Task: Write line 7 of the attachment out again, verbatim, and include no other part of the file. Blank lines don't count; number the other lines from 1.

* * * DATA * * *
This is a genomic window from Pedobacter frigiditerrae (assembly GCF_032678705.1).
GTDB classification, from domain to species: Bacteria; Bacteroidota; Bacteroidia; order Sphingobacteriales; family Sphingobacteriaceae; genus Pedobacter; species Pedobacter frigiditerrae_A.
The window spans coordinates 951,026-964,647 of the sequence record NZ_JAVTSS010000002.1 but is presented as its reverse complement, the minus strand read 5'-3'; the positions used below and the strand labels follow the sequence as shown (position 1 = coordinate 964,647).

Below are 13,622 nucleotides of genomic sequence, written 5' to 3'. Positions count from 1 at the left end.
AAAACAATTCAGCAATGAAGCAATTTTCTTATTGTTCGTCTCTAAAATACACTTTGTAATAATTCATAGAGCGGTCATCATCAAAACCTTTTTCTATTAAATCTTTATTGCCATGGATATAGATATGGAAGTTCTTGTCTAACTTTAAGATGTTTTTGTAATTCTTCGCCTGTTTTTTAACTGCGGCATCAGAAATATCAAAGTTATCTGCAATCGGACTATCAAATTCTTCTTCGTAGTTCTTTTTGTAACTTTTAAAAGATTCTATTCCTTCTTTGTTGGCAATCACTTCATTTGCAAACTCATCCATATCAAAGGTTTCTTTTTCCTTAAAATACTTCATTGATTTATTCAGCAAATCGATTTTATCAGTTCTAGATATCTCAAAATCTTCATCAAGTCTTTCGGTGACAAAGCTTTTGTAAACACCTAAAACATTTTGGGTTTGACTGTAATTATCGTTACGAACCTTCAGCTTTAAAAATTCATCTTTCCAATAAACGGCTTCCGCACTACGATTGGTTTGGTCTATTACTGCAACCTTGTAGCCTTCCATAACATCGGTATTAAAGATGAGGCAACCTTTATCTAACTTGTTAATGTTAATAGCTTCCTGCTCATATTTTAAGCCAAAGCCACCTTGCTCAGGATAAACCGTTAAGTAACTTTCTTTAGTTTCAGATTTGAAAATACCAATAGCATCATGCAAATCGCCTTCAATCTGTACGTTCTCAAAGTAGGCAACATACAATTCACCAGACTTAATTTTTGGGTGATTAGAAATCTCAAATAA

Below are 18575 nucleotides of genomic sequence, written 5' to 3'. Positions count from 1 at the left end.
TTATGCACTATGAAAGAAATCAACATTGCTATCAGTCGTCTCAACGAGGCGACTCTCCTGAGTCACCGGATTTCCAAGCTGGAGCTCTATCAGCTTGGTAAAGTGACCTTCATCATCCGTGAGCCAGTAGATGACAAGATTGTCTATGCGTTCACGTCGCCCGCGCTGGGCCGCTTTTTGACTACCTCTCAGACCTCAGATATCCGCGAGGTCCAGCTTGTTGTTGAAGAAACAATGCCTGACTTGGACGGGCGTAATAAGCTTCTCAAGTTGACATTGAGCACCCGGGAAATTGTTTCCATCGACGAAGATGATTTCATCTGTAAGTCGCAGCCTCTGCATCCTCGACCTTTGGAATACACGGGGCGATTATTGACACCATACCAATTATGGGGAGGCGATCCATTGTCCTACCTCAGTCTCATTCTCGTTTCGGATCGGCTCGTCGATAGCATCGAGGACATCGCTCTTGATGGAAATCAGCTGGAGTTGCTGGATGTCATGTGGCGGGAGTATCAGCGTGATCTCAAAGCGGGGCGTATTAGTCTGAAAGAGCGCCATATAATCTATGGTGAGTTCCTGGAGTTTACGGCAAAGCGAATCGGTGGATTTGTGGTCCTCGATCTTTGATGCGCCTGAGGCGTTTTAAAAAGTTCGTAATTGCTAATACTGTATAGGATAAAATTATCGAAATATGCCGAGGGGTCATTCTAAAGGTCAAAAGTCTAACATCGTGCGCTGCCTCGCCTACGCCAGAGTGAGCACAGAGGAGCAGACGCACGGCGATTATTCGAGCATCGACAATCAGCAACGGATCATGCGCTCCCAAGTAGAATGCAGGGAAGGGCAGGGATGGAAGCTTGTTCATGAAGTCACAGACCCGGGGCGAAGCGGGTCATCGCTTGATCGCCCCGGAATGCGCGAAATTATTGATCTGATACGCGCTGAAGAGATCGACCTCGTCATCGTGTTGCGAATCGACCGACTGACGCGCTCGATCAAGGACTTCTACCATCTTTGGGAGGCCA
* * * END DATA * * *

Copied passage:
TTATGCACTATGAAAGAAATCAACATTGCTATCAGTCGTCTCAACGAGGCGACTCTCCTGAGTCACCGGATTTCCAAGCTGGAGCTCTATCAGCTTGGTAAAGTGACCTTCATCATCCGTGAGCCAGTAGATGACAAGATTGTCTATGCGTTCACGTCGCCCGCGCTGGGCCGCTTTTTGACTACCTCTCAGACCTCAGATATCCGCGAGGTCCAGCTTGTTGTTGAAGAAACAATGCCTGACTTGGACGGGCGTAATAAGCTTCTCAAGTTGACATTGAGCACCCGGGAAATTGTTTCCATCGACGAAGATGATTTCATCTGTAAGTCGCAGCCTCTGCATCCTCGACCTTTGGAATACACGGGGCGATTATTGACACCATACCAATTATGGGGAGGCGATCCATTGTCCTACCTCAGTCTCATTCTCGTTTCGGATCGGCTCGTCGATAGCATCGAGGACATCGCTCTTGATGGAAATCAGCTGGAGTTGCTGGATGTCATGTGGCGGGAGTATCAGCGTGATCTCAAAGCGGGGCGTATTAGTCTGAAAGAGCGCCATATAATCTATGGTGAGTTCCTGGAGTTTACGGCAAAGCGAATCGGTGGATTTGTGGTCCTCGATCTTTGATGCGCCTGAGGCGTTTTAAAAAGTTCGTAATTGCTAATACTGTATAGGATAAAATTATCGAAATATGCCGAGGGGTCATTCTAAAGGTCAAAAGTCTAACATCGTGCGCTGCCTCGCCTACGCCAGAGTGAGCACAGAGGAGCAGACGCACGGCGATTATTCGAGCATCGACAATCAGCAACGGATCATGCGCTCCCAAGTAGAATGCAGGGAAGGGCAGGGATGGAAGCTTGTTCATGAAGTCACAGACCCGGGGCGAAGCGGGTCATCGCTTGATCGCCCCGGAATGCGCGAAATTATTGATCTGATACGCGCTGAAGAGATCGACCTCGTCATCGTGTTGCGAATCGACCGACTGACGCGCTCGATCAAGGACTTCTACCATCTTTGGGAGGCCA